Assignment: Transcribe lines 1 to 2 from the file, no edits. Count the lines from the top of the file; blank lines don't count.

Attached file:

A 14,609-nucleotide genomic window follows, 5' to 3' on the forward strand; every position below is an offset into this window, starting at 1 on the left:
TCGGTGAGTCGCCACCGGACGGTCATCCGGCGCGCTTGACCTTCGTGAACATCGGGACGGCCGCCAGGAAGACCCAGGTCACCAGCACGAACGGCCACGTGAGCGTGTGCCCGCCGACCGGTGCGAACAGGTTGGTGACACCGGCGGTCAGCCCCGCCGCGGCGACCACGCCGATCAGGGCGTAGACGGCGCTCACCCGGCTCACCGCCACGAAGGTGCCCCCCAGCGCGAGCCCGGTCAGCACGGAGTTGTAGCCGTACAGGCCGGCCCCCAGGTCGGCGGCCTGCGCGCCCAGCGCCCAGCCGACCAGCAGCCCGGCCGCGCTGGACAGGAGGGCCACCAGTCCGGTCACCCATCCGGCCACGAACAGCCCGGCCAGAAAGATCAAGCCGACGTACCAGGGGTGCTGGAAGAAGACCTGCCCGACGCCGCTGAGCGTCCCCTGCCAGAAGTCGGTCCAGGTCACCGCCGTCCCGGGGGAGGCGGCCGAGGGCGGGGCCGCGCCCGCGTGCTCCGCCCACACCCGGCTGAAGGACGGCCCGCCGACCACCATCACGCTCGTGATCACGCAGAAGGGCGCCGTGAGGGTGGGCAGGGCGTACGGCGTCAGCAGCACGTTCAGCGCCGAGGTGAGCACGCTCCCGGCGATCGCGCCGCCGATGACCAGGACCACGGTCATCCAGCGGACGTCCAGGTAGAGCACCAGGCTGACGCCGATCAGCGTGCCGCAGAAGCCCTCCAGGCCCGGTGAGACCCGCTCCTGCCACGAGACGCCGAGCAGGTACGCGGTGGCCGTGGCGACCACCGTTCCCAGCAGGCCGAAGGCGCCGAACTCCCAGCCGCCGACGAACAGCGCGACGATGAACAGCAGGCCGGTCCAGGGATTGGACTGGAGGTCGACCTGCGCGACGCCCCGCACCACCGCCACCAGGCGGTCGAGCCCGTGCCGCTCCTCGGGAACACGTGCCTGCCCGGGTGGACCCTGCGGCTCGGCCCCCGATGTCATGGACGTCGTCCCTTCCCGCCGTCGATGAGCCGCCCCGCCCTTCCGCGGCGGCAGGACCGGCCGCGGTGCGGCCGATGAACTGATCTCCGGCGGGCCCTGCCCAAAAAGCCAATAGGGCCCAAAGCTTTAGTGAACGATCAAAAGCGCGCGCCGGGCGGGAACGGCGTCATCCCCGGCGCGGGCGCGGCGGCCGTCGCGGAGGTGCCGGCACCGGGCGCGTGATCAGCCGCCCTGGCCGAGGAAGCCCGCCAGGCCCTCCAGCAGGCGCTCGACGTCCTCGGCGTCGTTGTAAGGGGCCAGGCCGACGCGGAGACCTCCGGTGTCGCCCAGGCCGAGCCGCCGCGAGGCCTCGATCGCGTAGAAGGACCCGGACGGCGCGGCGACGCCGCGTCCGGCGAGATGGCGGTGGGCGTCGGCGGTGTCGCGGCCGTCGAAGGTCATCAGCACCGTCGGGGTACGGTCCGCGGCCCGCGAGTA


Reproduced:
A 14,609-nucleotide genomic window follows, 5' to 3' on the forward strand; every position below is an offset into this window, starting at 1 on the left:
TCGGTGAGTCGCCACCGGACGGTCATCCGGCGCGCTTGACCTTCGTGAACATCGGGACGGCCGCCAGGAAGACCCAGGTCACCAGCACGAACGGCCACGTGAGCGTGTGCCCGCCGACCGGTGCGAACAGGTTGGTGACACCGGCGGTCAGCCCCGCCGCGGCGACCACGCCGATCAGGGCGTAGACGGCGCTCACCCGGCTCACCGCCACGAAGGTGCCCCCCAGCGCGAGCCCGGTCAGCACGGAGTTGTAGCCGTACAGGCCGGCCCCCAGGTCGGCGGCCTGCGCGCCCAGCGCCCAGCCGACCAGCAGCCCGGCCGCGCTGGACAGGAGGGCCACCAGTCCGGTCACCCATCCGGCCACGAACAGCCCGGCCAGAAAGATCAAGCCGACGTACCAGGGGTGCTGGAAGAAGACCTGCCCGACGCCGCTGAGCGTCCCCTGCCAGAAGTCGGTCCAGGTCACCGCCGTCCCGGGGGAGGCGGCCGAGGGCGGGGCCGCGCCCGCGTGCTCCGCCCACACCCGGCTGAAGGACGGCCCGCCGACCACCATCACGCTCGTGATCACGCAGAAGGGCGCCGTGAGGGTGGGCAGGGCGTACGGCGTCAGCAGCACGTTCAGCGCCGAGGTGAGCACGCTCCCGGCGATCGCGCCGCCGATGACCAGGACCACGGTCATCCAGCGGACGTCCAGGTAGAGCACCAGGCTGACGCCGATCAGCGTGCCGCAGAAGCCCTCCAGGCCCGGTGAGACCCGCTCCTGCCACGAGACGCCGAGCAGGTACGCGGTGGCCGTGGCGACCACCGTTCCCAGCAGGCCGAAGGCGCCGAACTCCCAGCCGCCGACGAACAGCGCGACGATGAACAGCAGGCCGGTCCAGGGATTGGACTGGAGGTCGACCTGCGCGACGCCCCGCACCACCGCCACCAGGCGGTCGAGCCCGTGCCGCTCCTCGGGAACACGTGCCTGCCCGGGTGGACCCTGCGGCTCGGCCCCCGATGTCATGGACGTCGTCCCTTCCCGCCGTCGATGAGCCGCCCCGCCCTTCCGCGGCGGCAGGACCGGCCGCGGTGCGGCCGATGAACTGATCTCCGGCGGGCCCTGCCCAAAAAGCCAATAGGGCCCAAAGCTTTAGTGAACGATCAAAAGCGCGCGCCGGGCGGGAACGGCGTCATCCCCGGCGCGGGCGCGGCGGCCGTCGCGGAGGTGCCGGCACCGGGCGCGTGATCAGCCGCCCTGGCCGAGGAAGCCCGCCAGGCCCTCCAGCAGGCGCTCGACGTCCTCGGCGTCGTTGTAAGGGGCCAGGCCGACGCGGAGACCTCCGGTGTCGCCCAGGCCGAGCCGCCGCGAGGCCTCGATCGCGTAGAAGGACCCGGACGGCGCGGCGACGCCGCGTCCGGCGAGATGGCGGTGGGCGTCGGCGGTGTCGCGGCCGTCGAAGGTCATCAGCACCGTCGGGGTACGGTCCGCGGCCCGCGAGTA